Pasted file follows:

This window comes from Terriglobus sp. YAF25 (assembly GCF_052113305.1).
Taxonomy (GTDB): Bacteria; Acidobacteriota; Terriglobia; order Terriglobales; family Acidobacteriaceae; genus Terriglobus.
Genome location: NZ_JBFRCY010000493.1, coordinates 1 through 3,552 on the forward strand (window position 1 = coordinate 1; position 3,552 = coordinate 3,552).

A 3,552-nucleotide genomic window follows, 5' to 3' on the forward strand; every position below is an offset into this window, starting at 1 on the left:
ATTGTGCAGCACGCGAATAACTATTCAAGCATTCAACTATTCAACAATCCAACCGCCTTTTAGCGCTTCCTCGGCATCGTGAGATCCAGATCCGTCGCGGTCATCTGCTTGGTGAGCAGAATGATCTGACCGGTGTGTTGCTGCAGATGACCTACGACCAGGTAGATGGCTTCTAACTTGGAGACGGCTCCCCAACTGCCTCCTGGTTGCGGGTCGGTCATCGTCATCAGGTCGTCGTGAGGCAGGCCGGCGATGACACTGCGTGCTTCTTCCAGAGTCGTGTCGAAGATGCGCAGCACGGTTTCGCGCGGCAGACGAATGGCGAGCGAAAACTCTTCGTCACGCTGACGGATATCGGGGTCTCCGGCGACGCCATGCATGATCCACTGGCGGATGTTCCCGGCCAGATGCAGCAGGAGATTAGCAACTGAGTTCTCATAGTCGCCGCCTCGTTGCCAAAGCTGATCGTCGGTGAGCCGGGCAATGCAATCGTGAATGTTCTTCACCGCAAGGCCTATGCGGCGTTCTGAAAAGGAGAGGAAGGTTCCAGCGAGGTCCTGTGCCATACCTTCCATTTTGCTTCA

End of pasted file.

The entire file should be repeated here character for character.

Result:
This window comes from Terriglobus sp. YAF25 (assembly GCF_052113305.1).
Taxonomy (GTDB): Bacteria; Acidobacteriota; Terriglobia; order Terriglobales; family Acidobacteriaceae; genus Terriglobus.
Genome location: NZ_JBFRCY010000493.1, coordinates 1 through 3,552 on the forward strand (window position 1 = coordinate 1; position 3,552 = coordinate 3,552).

A 3,552-nucleotide genomic window follows, 5' to 3' on the forward strand; every position below is an offset into this window, starting at 1 on the left:
ATTGTGCAGCACGCGAATAACTATTCAAGCATTCAACTATTCAACAATCCAACCGCCTTTTAGCGCTTCCTCGGCATCGTGAGATCCAGATCCGTCGCGGTCATCTGCTTGGTGAGCAGAATGATCTGACCGGTGTGTTGCTGCAGATGACCTACGACCAGGTAGATGGCTTCTAACTTGGAGACGGCTCCCCAACTGCCTCCTGGTTGCGGGTCGGTCATCGTCATCAGGTCGTCGTGAGGCAGGCCGGCGATGACACTGCGTGCTTCTTCCAGAGTCGTGTCGAAGATGCGCAGCACGGTTTCGCGCGGCAGACGAATGGCGAGCGAAAACTCTTCGTCACGCTGACGGATATCGGGGTCTCCGGCGACGCCATGCATGATCCACTGGCGGATGTTCCCGGCCAGATGCAGCAGGAGATTAGCAACTGAGTTCTCATAGTCGCCGCCTCGTTGCCAAAGCTGATCGTCGGTGAGCCGGGCAATGCAATCGTGAATGTTCTTCACCGCAAGGCCTATGCGGCGTTCTGAAAAGGAGAGGAAGGTTCCAGCGAGGTCCTGTGCCATACCTTCCATTTTGCTTCA